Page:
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Fri, 05/17/2013 - 07:53

Great reflection, Joe --

In fact, tonight I'm reading at the Folger Shakespeare Library, a themed reading on graffiti art. I'm reading some of the Cool 'Disco'Dan poems, among others. I'm looking forward to your issue including ManOne. His work has heart.

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“42”

This past weekend, “42,” the new Jackie Robinson movie written and directed by Brian Helgeland, was released. Helgeland earned a master’s degree in screenwriting from LMU in 1987, and his personal film pedigree is now lengthy: “L.A. Confidential,” “Conspiracy Theory,” “A Knight’s Tale,” “Mystic River,” “Robin Hood” and others. About four weeks ago, he stopped by our office for an interview that will appear in the next issue of LMU Magazine, which should hit mailboxes in late May and early June.

Before Helgeland and I spoke, I read “Jackie Robinson and the Integration of Baseball” by NPR’s Scott Simon and most of “Jackie Robinson: A Biography” by Arnold Rampersad. I was as struck by what I learned of Robinson’s life after he retired as I was by what he endured in a Dodgers uniform. After leaving the playing field, Robinson wrote a newspaper column, had a radio show, toured the nation to speak out on civil rights, raised money for the NAACP, and met or spoke frequently with U.S. presidents, vice-presidents and others to press them on a wide range of public policy issues that were crucial to the nation’s future. Robinson’s second career was so full that I would be proud to claim one-fifth of his accomplishments as my life’s legacy. His contribution to U.S. society and politics in the second half of the 20th century, I’m convinced, still is not fully appreciated.

When Helgeland sat down at our small table to talk, I was itching to discuss Robinson’s later feats. I pointed out that even though Robinson broke baseball’s color barrier as a player, he found himself fighting the same battle against injustice after he retired: He visited Florida on behalf of the NAACP and was forced to stay in the same segregated hotels that he slept in as a player.

Helgeland agreed, and he made an unusual comparison: “I look at it using a World War II analogy. Robinson is Normandy, and the war [against segregation] isn’t over. But they’ve landed and there is a place to fight from and move forward.” As for his film, Helgeland said he intentionally focused on the two brief years of Robinson’s career in which he went through the fire, so to speak, as the first black baseball player in the segregated major league game. “I wanted to pick a crucible moment and illustrate the man through a moment in his life.”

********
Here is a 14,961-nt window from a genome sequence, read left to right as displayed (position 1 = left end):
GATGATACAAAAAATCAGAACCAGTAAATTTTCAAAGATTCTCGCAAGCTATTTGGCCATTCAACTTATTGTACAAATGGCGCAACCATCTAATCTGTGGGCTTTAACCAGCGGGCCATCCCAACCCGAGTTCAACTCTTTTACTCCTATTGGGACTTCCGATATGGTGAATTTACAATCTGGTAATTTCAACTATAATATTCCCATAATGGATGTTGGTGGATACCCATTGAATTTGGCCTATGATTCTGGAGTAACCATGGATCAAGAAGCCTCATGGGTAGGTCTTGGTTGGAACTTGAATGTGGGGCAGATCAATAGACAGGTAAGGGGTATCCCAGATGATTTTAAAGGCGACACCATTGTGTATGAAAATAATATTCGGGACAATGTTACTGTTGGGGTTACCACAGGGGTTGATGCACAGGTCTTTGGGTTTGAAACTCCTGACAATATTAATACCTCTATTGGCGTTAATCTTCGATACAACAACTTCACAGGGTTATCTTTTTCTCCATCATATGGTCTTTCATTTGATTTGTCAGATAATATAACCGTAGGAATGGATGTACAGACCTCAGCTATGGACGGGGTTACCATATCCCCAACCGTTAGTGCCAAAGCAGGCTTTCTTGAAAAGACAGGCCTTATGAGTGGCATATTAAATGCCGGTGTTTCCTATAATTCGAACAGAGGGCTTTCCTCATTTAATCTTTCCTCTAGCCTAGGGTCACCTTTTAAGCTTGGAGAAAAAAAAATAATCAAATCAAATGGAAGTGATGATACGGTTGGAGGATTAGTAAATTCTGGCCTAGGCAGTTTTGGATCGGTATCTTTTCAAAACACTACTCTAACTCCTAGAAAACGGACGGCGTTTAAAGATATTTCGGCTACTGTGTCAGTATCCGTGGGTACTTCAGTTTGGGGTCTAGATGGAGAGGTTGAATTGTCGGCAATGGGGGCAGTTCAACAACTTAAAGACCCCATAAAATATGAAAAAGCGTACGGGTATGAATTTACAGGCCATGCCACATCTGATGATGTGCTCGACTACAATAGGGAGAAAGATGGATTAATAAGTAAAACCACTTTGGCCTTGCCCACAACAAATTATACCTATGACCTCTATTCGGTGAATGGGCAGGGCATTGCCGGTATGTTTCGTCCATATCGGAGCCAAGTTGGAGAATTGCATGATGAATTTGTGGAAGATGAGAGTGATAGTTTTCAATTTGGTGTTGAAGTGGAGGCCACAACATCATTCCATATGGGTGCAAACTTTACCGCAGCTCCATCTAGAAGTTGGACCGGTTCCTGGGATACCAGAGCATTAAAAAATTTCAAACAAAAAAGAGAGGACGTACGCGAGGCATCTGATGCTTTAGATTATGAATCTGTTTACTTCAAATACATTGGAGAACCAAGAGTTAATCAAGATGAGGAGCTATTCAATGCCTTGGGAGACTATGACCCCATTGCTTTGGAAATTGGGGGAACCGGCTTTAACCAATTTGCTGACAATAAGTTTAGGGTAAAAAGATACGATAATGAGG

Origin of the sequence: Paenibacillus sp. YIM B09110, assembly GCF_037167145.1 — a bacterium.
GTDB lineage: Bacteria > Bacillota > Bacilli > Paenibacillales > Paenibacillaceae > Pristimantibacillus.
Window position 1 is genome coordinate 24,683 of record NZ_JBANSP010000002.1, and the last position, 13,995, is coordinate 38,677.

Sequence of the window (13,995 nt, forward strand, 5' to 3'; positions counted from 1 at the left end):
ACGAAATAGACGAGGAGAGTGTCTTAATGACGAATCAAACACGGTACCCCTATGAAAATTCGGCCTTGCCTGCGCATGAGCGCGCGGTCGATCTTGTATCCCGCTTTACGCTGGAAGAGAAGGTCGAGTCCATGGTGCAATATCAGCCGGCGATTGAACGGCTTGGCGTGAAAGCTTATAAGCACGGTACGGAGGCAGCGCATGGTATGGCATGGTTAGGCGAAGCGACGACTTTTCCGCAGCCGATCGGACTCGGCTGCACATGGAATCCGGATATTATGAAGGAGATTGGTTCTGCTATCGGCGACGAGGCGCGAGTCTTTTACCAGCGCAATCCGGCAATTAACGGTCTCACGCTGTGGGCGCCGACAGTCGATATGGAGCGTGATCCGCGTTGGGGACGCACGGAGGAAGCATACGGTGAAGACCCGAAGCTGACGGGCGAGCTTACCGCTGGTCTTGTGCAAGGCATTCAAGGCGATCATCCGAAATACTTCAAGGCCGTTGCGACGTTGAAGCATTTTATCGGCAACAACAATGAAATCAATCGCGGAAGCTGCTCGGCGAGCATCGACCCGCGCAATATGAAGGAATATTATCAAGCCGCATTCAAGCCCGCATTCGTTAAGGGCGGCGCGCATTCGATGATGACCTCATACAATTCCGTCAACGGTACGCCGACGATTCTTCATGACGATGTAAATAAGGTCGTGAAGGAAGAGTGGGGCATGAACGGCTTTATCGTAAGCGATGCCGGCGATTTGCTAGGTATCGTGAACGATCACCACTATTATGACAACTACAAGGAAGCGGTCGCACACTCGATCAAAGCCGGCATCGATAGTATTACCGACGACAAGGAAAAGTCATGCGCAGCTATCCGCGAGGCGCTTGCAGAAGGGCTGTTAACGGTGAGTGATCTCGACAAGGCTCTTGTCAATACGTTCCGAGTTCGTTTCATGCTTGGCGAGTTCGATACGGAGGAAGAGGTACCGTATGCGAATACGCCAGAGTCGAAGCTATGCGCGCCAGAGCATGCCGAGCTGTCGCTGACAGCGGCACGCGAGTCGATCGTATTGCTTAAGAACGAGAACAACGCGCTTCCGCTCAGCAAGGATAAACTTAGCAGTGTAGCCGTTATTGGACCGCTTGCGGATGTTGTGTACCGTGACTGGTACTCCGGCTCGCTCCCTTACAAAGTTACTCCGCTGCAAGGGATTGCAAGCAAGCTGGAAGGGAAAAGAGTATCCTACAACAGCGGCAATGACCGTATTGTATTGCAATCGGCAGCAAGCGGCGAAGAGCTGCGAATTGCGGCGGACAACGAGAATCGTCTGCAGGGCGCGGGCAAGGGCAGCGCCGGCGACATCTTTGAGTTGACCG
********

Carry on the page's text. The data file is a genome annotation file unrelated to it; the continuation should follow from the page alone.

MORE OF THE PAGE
“42” has been taking some criticism for being predictable. I have to confess that I haven’t had a chance to get to a theater to see it yet (but I’ve never seen a movie within five days of its release). But a colleague took her two young children to see it on opening night. She said the film made a powerful impression on them. Helgeland told me that one of Hollywood’s accepted wisdoms is that a film protagonist must change between the beginning and the end to hold the viewers’ attention. Robinson doesn’t change in “42,” Helgeland said. Perhaps Robinson’s self-assuredness and sense of purpose take the curve out of his character’s arc. Jackie Robinson knew who he was, and the people around him were forced to decide who they were as a result. I have a feeling that my colleague’s children saw that and learned something about themselves because of what they watched on a big screen. I hope the adults who see the film do so, too.

(Warner Bros. image)

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Wed, 04/17/2013 - 20:43

Thanks for this commentary. I'm thrilled to read of Robinson's advocacy work. He set a wonderfully inspiring example. I can imagine a nation-wide organization: "The Jackie Robinson Committee for Justice in America" with branches across the U.S., and advocating for racial justice.

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Revisiting the Chickenpox

This past Friday, Feb. 15, the Los Angeles Times ran an article about “Middle Men,” a new collection of short stories by Jim Gavin ’88. The piece was written by David L. Ulin, the paper’s book critic.